Medicare uses the inpatient quality data collected through the program in part to populate its Hospital Compare Web site. The site provides quality measures in various categories such as cardiac and pneumonia care and scores hospitals on how well they are performing. Patient-satisfaction survey data were added to the site last year, and the inpatient data collection program requires hospitals to also submit satisfaction data to receive the payment update.
But the hospitals that lost money this year say the entire data-reporting process can be confusing and that Medicare is unhelpful when it comes to technical difficulties. Pacific Alliance Medical Center attributed its loss of an estimated $595,937 to a glitch. We collect and submit all quality data, said Gloria Ruiz, executive director of quality and professional services for the 138-bed, Los Angeles-based facility. According to Ruiz, a technical error occurred when its data vendor, Thomson Reuters, tried to submit its core quality data for one quarter. Before and after that quarter there have been no problems, but once was enough to cause the hospital to lose the update.
Pacific Alliance submitted a reconsideration form asking Medicare to reverse its decision and has not heard anything yet, Ruiz said. Were just on pins and needles.
The CMS expects to respond to the hospitals that filed reconsideration requests by the end of the month, said a CMS official who spoke on the condition of anonymity. During the reconsideration process the agency looks at the extenuating circumstances around missed deadlines or missing information and the attempts the hospital made to communicate with its data vendor or the agency itself, the official said. In the three years of having a reconsideration process for quality data reporting, the CMS has received between 50 and 75 requests and has overturned its decision in about half the cases, the official said.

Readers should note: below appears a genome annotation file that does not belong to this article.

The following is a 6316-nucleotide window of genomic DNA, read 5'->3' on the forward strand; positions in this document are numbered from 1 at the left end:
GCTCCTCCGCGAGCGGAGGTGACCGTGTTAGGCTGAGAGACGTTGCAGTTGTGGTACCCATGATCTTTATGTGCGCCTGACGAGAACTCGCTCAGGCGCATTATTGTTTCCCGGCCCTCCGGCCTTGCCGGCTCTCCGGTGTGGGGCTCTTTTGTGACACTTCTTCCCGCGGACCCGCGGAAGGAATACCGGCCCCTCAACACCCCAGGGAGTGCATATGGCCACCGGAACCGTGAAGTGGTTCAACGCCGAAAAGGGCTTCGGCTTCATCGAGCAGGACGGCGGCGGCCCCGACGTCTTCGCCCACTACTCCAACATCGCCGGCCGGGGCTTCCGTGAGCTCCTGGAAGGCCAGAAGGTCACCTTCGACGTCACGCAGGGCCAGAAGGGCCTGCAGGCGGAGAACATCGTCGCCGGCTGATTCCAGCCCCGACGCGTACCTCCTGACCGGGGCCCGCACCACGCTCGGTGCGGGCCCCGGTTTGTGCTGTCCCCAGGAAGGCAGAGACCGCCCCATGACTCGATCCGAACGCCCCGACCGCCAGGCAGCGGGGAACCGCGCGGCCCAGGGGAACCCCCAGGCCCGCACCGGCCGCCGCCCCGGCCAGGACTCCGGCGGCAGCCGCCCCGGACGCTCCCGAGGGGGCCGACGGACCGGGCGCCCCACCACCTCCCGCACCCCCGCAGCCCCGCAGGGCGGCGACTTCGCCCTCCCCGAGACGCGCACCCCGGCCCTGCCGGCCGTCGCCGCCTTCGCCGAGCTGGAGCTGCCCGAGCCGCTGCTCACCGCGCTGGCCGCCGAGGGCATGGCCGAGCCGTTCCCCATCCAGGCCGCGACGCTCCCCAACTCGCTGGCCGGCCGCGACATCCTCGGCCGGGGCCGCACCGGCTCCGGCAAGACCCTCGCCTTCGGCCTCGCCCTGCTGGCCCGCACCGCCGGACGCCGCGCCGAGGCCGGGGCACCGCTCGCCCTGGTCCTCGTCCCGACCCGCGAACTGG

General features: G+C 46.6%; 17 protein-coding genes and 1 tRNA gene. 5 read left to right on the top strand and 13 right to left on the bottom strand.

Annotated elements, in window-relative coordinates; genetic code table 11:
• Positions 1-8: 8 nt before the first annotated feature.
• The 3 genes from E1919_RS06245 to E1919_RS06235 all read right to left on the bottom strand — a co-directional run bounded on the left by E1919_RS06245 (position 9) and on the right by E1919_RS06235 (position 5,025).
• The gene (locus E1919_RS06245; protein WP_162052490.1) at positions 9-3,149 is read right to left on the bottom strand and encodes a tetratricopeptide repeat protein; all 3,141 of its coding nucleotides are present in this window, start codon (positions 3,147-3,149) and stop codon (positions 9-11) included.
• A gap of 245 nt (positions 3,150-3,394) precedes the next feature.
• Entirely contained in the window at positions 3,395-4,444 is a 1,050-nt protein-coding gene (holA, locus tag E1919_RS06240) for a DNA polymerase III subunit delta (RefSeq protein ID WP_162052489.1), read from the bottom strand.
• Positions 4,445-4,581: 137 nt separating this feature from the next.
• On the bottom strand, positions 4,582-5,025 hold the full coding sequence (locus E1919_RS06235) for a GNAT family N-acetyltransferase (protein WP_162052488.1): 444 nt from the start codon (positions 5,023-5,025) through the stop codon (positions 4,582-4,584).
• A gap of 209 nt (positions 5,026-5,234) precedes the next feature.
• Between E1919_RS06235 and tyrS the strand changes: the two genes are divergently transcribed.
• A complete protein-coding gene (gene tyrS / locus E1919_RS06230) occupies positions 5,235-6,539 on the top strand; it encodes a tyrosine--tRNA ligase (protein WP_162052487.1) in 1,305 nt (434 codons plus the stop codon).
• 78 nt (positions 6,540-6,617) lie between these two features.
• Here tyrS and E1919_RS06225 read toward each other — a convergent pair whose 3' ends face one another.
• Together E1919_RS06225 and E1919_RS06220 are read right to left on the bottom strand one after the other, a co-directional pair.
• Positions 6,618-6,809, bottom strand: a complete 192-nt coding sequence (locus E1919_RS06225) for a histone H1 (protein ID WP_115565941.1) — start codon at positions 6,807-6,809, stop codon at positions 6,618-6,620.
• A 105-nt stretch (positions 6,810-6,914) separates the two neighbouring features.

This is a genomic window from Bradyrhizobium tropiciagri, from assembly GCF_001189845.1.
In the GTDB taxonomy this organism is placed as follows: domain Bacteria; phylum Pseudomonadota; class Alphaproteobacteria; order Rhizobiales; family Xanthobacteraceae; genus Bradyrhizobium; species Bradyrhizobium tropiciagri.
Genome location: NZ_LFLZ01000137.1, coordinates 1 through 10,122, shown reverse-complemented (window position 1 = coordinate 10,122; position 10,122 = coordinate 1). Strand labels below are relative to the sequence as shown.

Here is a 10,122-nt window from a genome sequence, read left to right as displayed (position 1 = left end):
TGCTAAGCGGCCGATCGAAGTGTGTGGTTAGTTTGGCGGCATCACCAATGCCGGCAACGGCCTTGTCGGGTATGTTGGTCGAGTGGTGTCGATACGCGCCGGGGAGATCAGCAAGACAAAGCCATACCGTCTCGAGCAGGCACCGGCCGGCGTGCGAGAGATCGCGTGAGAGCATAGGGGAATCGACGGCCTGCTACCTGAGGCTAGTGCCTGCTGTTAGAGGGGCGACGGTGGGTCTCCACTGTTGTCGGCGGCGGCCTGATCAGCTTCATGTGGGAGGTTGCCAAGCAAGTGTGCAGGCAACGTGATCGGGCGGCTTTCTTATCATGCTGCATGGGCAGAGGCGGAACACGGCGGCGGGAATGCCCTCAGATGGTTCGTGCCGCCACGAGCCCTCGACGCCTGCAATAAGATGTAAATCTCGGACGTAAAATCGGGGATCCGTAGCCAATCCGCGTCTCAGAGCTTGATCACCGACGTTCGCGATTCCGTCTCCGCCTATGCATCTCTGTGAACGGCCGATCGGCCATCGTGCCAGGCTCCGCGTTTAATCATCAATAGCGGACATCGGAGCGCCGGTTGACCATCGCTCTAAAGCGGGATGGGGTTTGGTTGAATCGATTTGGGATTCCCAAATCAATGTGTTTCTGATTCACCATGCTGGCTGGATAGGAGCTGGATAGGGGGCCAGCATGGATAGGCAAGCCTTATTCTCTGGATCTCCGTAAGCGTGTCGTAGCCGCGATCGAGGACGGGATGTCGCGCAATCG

Some of the technical errors in the latest payment update cycle came from hospitals that merged facilities or retired provider numbers and Medicare hasnt caught up with the paperwork yet. The list indicates that Springfield (Ohio) Regional Medical Center lost out on more than $600,000 by not submitting data, but thats not what occurred, said hospital spokesman Jim Senese. The hospital consolidated and dropped one of its provider numbers that should have been considered canceled by Medicare. Under the new provider number, Springfield received its full update, he said.
The same happened with Saints Mary and Elizabeth Medical Center, Chicago. The centers system, Resurrection Health Care, is in the process of changing provider numbers to reflect consolidation and didnt lose money, despite the centers presence on the list, said system spokesman Brian Crawford. These kind of weird things happen, he said.